History of the Hatchet

For 89 years, students at Washington University produced a yearbook called “The Hatchet.”

Below is an excerpt from a February 1998 Student Life article about why there were no yearbooks in the early 1990s, and student’s determination to bring the yearbook back:

Efforts are underway to organize a Washington University yearbook for the 1998-99 school year. Since September, students have been meeting regularly to bring back the annual publication. According to WU Archivist Carole Prietto, WU published a yearbook from 1903 until 1992, when problems arose due to a lack of student interest.

“My sense is that the yearbook has been lagging since the 1970s,” Prietto said.

According to Prietto, there was no yearbook produced for the 1981-82 school year. The ’90 yearbook was a year late due to a massive disk failure, and the ’92 yearbook was not released until ’94.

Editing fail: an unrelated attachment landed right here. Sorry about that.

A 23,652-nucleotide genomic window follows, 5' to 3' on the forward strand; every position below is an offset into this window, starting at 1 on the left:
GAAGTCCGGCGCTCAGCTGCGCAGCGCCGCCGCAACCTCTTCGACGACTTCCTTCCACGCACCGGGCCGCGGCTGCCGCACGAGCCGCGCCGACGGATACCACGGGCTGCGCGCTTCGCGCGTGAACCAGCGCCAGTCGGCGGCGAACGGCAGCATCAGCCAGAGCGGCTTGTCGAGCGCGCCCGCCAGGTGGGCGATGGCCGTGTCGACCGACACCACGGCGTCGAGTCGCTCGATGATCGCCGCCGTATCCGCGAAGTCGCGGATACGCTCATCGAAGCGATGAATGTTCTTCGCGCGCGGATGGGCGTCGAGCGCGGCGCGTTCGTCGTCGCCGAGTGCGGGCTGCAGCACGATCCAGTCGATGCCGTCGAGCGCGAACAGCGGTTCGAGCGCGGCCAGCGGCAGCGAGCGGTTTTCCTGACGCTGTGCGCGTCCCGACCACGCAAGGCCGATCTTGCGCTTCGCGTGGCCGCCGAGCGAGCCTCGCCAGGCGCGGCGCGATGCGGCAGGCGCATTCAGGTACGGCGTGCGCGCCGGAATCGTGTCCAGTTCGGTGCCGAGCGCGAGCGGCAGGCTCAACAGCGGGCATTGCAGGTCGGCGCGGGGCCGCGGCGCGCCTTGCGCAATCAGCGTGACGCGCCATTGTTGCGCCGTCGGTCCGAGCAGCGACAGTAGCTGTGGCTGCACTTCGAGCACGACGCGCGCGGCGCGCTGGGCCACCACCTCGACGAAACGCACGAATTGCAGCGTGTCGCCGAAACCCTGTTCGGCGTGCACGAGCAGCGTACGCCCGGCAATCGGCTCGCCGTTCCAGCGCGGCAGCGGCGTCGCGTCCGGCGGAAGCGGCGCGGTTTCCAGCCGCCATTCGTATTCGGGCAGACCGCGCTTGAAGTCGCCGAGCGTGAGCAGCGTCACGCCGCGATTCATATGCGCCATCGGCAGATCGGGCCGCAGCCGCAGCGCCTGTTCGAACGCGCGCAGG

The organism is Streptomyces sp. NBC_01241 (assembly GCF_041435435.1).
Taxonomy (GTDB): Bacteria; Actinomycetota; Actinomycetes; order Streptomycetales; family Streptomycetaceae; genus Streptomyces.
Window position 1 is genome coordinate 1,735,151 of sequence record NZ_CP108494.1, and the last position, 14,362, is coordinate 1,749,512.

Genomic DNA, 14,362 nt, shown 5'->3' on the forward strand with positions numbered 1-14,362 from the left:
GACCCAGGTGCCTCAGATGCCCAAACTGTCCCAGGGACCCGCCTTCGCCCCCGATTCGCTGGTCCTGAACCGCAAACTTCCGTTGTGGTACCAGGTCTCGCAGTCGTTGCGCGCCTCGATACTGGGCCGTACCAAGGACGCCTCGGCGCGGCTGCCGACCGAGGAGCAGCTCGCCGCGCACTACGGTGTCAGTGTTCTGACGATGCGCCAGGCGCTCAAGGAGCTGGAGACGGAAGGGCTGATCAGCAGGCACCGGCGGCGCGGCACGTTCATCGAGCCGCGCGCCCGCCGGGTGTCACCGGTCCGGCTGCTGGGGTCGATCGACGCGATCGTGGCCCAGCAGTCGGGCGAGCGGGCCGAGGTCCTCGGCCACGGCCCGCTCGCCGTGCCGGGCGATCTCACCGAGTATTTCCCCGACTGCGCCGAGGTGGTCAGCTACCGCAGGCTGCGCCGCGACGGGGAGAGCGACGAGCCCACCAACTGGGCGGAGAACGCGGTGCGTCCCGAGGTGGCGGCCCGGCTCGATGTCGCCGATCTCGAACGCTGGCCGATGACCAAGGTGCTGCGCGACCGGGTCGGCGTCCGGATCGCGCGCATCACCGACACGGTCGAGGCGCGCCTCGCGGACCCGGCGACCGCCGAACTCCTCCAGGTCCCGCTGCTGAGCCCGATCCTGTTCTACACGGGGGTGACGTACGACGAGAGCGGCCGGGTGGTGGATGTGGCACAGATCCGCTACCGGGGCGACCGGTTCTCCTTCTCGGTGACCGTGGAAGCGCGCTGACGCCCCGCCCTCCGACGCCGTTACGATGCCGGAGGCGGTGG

Last year, sophomores Dan Sucherman and Bryan Pendleton decided to put together a “memory book” for their floor to record their freshman experiences. From those modest beginnings, the ambitious goal of bringing back the WU yearbook arose.

“Wash U has gone six years without a yearbook, and I would like to change that,” Sucherman said.

To learn more about the origins of the name “Hatchet”, see https://library.wustl.edu/georges-hatchet/

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A word about producing the yearbook in 1965

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Students who worked on the 1998-99 Hatchet yearbook

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A look behind the scenes of publishing the 1965 yearbook

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Computer technology meets yearbook, 1999.

About the author

Miranda Rectenwald is Curator of Local History, Washington University Special Collections. More info.